The History of End Time Fever

The following is a simple list of people  and groups who presumed or assumed that Jesus was about to return, or that the time was close. While this isn’t a complete listing (it will probably change over time, as I discover more and more), it definitely demonstrates not only that people have been consistently thinking about the end times throughout history, but that history truly repeats itself over and over again.

~150 AD – A group calling themselves the Montanists arise, whose founder, Montanus, claims to be the “Helper” mentioned in John’s gospel. They engage heavily in prophecy, claimed to be guided by the Holy Spirit, and practiced what would be called today “Charismatic gifts of the Spirit.” More importantly, they begin proclaiming that the church is in the rough stages leading to the return of Christ, which will happen soon (the founders believed it would happen after their generation). When they pray “thy kingdom come,” they in essence pray for the quick end of the world.

~180 AD – Many during this time period apply the concept of Christ’s return to their contemporary settings. The Church Fathers Irenaeus and Hippolytus, for example, believe that the return of Christ will happen after the destruction and division of the Roman Empire followed by the reign of the Antichrist.

847 AD – A so-called prophetess named Thiota prophecies that the world will end in this year. Many in the area of her ministry believe her, with some even sending her gifts and asking for prayers from her. When the predicted end does not come to pass, she is invited by the local bishops to a synod, where she is made to admit she prophesied falsely, flogged, and stripped of any ministerial power, after which she no longer prophesies.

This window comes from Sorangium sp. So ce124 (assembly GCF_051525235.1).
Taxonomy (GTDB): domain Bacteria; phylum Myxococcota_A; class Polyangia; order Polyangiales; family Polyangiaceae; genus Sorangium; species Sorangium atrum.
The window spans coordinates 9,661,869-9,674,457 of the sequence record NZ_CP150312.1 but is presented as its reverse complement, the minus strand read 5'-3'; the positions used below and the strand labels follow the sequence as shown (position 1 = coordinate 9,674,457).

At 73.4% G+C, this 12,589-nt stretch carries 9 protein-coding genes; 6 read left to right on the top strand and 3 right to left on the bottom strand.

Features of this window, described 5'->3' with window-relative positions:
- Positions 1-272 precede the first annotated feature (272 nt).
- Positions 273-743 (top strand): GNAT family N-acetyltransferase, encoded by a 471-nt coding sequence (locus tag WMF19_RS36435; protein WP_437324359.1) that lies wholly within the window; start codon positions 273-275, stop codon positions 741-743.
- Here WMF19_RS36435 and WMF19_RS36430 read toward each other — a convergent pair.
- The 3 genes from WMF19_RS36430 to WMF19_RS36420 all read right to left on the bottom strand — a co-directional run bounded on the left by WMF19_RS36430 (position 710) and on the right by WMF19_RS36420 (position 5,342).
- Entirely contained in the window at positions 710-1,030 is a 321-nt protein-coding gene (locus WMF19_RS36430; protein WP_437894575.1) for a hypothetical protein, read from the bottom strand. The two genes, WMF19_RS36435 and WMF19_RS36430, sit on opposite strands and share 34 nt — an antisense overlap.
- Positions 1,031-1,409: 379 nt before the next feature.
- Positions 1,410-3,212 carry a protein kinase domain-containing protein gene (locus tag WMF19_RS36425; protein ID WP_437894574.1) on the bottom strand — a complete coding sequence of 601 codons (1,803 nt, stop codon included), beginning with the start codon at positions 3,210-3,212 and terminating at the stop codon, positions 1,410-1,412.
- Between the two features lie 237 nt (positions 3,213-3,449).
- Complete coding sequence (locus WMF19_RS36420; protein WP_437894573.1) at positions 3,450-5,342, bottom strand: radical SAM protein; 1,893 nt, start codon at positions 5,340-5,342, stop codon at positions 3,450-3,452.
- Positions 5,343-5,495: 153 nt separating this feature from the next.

~1000 AD – It became popular in Europe to believe that this thousand years was the literal millennium spoken of in Revelation, and that soon the Antichrist would come to bring about judgment on the world (some moved the date to 1033 AD, the supposed anniversary of the Lord’s Passion). Many took the growing famines, heresies, and wars of the time period to signify the coming of the end. Some believed that Pope Sylvester II (known for having a deep interest in scientific arts that were taboo at the time) might have been the Antichrist foretold in Revelation.

1200 AD – A well known Roman Catholic mystic named Joachim of Fiore predicts that in 1260 AD humanity will come in direct contact with God and a great era of peace will begin. Obviously, this does not come to pass. His followers change the date to 1290, and then 1335. Neither dates see an era of peace descend upon the earth.

~1240 AD – When the Mongols invade Russia, it is believed by many in Roman Catholic western Europe that the Mongol hordes are the Gog and Magog spoken of in scripture, and that God was sending them to pass judgment on the “schismatic” Eastern Orthodox.

1666 AD – An English group known as the Fifth Monarchists (1649-1660) predicts the coming Antichrist will be replaced in this year by Christ as the “fifth monarchy” (the other four being in Daniel 2).

1688 AD – Noted mathematician John Napier (1550-1617), attempting to calculate the apocalypse, predicts that the world may end at this time. He likewise argues that 1700 might be a valid date.

1843 AD – The return of Christ, which had been predicted by Seventh Day Adventists in 1840, does not occur. It soon begins to be proposed in Adventist circles that Christ will return on October 22 of that year. This likewise comes and goes without any sign of a return.